There is a wider point to be made here, too. As an individualist, I do not accept responsibility for anything over which I have or have had no control. And I do not accept any kind of collective guilt for what others have done without my say-so, even if they did it supposedly on my behalf. Therefore, I’m always leery when you or anyone else says that “We” (in some collective sense that is not precisely explicated) must do something in order to fix a problem that was not caused by us (that is, by you or me). All that said, I don’t dispute at all that there are deep inequalities in politics today, or that they must be addressed and corrected.

    Second, inequalities (along with the injustices that are their root cause) are built into the political system. The Westphalian nation state, with its “sovereigns” and “subjects,” has inequality built in to its very core. The sovereign can make laws to bind the subjects, yet isn’t bound by those same laws. If you wonder why Boris Johnson has behaved over Partygate as atrociously as he has, I’d guess it’s because he thinks he and his cronies are sovereigns, and aren’t bound by the laws they themselves scheme to make. If you wonder why many politicians, like Rees-Mogg, take the same attitude, it’s because they think the same way. This thinking has got to change; and ordinary people are going to have to start seeing it for what it is, and branding those that use it as the criminals against humanity that they are.

    You say, “We need to put a stop to all wars!” I couldn’t agree more. War, too, is built into the Westphalian nation state system. As Randolph Bourne told us, war is the health of the state; and often very profitable for those at the top, too. Worse, the sovereign and cronies are not to be held responsible for anything they do to people, including brutally murdering the innocent. This is commonly called “the king can do no wrong.” Blair, for example, has not (yet) been held responsible for the murders of innocents that he made possible in Iraq. Putin has not (yet) been held responsible for the murders of innocent Ukrainians that he ordered. This attitude, and letting warmongers get away with it, has got to change. Like inequality and injustice, war is built into the nation state system.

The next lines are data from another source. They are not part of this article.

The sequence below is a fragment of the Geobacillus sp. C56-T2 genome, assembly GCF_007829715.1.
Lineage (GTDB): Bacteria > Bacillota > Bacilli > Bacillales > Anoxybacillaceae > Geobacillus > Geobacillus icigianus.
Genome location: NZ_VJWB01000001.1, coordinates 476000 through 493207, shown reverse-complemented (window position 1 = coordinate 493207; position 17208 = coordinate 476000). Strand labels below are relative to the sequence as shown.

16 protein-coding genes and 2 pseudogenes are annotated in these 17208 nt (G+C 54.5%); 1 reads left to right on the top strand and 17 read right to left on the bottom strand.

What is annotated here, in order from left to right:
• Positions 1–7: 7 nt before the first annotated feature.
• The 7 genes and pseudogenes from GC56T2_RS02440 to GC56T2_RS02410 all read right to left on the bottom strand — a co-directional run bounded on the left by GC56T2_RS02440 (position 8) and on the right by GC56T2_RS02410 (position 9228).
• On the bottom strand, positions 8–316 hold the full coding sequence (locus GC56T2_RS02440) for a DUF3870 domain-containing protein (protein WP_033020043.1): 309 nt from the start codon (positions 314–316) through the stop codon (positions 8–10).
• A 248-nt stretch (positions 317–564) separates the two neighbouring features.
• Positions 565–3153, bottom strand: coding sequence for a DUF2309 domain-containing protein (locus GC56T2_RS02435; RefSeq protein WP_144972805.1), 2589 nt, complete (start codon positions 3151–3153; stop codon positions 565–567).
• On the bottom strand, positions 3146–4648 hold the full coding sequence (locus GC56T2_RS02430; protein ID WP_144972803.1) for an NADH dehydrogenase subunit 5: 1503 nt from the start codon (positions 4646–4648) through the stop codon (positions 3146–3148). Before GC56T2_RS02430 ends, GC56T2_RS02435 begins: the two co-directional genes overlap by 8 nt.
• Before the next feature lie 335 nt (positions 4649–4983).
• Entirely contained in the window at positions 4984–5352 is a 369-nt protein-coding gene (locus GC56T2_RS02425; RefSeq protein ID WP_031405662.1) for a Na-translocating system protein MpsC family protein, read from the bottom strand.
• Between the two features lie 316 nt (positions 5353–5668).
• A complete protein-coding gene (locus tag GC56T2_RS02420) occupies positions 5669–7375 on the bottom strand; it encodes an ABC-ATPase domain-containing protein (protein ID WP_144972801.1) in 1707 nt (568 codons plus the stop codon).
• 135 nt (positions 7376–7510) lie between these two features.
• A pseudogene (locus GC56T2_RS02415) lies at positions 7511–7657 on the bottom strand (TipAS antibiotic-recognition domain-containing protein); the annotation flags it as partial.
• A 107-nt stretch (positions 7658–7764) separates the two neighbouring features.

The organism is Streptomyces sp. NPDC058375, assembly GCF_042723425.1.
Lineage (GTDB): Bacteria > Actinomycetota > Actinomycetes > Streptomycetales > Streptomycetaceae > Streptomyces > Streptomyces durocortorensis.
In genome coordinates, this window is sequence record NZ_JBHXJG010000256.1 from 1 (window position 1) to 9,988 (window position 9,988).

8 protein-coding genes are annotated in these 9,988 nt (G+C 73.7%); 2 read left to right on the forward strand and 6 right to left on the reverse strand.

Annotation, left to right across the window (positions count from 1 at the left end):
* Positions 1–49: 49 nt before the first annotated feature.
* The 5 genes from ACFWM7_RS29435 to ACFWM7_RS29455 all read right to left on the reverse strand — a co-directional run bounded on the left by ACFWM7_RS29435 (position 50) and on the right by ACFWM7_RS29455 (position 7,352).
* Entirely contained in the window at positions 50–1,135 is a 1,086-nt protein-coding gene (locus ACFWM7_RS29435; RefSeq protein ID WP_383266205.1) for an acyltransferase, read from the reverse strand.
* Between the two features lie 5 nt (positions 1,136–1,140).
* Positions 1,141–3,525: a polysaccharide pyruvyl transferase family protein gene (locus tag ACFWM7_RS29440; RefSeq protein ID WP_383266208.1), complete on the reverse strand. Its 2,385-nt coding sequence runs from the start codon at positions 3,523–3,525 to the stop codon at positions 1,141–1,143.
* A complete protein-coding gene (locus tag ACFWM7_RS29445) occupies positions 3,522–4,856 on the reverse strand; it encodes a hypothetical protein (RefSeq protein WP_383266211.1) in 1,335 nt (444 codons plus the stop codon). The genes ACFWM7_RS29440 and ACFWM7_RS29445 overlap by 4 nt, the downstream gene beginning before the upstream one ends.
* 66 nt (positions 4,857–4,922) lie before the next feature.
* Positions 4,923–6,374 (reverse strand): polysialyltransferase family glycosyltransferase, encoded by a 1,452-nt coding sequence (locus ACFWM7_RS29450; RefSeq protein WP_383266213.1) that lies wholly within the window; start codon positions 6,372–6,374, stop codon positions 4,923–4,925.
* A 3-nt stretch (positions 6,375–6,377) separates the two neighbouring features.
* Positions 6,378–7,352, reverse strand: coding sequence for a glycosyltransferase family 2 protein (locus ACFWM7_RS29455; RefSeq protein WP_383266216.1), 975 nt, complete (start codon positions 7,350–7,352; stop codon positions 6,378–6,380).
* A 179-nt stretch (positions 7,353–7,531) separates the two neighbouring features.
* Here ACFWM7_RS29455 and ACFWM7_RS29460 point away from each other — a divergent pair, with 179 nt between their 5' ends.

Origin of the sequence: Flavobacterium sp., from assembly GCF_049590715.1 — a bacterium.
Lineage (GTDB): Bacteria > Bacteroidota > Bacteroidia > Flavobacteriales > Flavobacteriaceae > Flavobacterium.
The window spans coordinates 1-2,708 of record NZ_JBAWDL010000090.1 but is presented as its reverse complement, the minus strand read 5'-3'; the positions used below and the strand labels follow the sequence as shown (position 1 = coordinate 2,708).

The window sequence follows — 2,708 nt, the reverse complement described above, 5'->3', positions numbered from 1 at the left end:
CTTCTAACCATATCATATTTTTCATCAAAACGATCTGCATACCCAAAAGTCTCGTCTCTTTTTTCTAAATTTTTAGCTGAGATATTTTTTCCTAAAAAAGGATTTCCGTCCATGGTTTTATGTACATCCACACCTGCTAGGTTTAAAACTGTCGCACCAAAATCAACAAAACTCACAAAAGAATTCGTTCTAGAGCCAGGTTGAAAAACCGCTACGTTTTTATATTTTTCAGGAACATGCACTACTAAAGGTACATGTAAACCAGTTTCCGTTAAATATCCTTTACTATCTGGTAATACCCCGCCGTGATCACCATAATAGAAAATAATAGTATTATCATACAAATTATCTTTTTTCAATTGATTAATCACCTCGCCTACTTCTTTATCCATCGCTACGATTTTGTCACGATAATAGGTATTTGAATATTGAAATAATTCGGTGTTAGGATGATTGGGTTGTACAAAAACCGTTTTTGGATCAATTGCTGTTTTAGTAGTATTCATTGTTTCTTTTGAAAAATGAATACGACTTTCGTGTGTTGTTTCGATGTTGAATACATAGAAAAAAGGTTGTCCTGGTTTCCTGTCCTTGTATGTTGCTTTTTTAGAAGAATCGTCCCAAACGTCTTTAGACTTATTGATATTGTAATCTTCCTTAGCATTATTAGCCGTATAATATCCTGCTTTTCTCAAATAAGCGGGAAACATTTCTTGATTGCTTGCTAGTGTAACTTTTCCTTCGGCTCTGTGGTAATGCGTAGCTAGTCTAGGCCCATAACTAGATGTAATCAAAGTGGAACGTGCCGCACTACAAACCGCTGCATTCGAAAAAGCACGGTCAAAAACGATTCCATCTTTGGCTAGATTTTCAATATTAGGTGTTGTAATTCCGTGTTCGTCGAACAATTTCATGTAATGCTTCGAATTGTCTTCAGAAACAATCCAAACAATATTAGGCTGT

If we (humanity as a whole) really want to get rid of war – and we should! – the way to accomplish that is to get rid of the state and its idea of “sovereignty.” And to replace it by a system that can, as I have put it elsewhere: “enable people to live together in an environment of peace and tranquillity, common-sense justice, and maximum rights and freedom for every individual.”

    You later say “We have to reduce the obscene level of inequality so that we do not have these distressing levels of poverty and all people have a positive standard of living.” I’ll make the point that economic inequalities are not always wrong per se. Honest people who contribute to the economy deserve to be paid what they are worth to their customers, and the lazy, bureaucratic, political and destructive, that over the long term contribute nothing to the economy, deserve to be paid what they are worth, too. The real problem is that the political inequalities are the cause of the “obscene” economic inequalities. The state’s cronies can make themselves rich on government contracts they are given “through the back door.” Meanwhile, people who are able and willing to deliver wanted goods or services (like lorry drivers) are prevented from doing so by bad laws made by politicians with agendas. These inequalities, too, can be cured by getting rid of the political state.


  2. I agree with much of what you say too, Neil.
    When I say ‘we’ in my rant, I do suggest that we have responsibility; I believe that we have a collective responsibility. The model of the Westphalian nation-state system that we have, is one that has created an elite that has shaped nations and the world. I agree that it causes wars and gross inequality. But where we have a collective responsibility is that we have allowed them to do this.
    I do not want a totally equal society. I believe people should be rewarded for their ability and effort – I believe that this should be in proportion. I would support a system where nobody receives pay that is more than ten times the amount of the lowest paid. What we have at the moment is an elite who, corruptly and through exploitation, are walking away with millions (billions even) for doing very little while millions of extremely hard-working individuals do not receive a living wage.
    Where we differ is on the way to tackle this callous, heartless, greedy, selfish elite. You would do away with politics and deal with everything on a purely local level and I do not believe that is possible. The world operates globally. We have to change the global system and find a way to control these warmongering elites who have created this mess.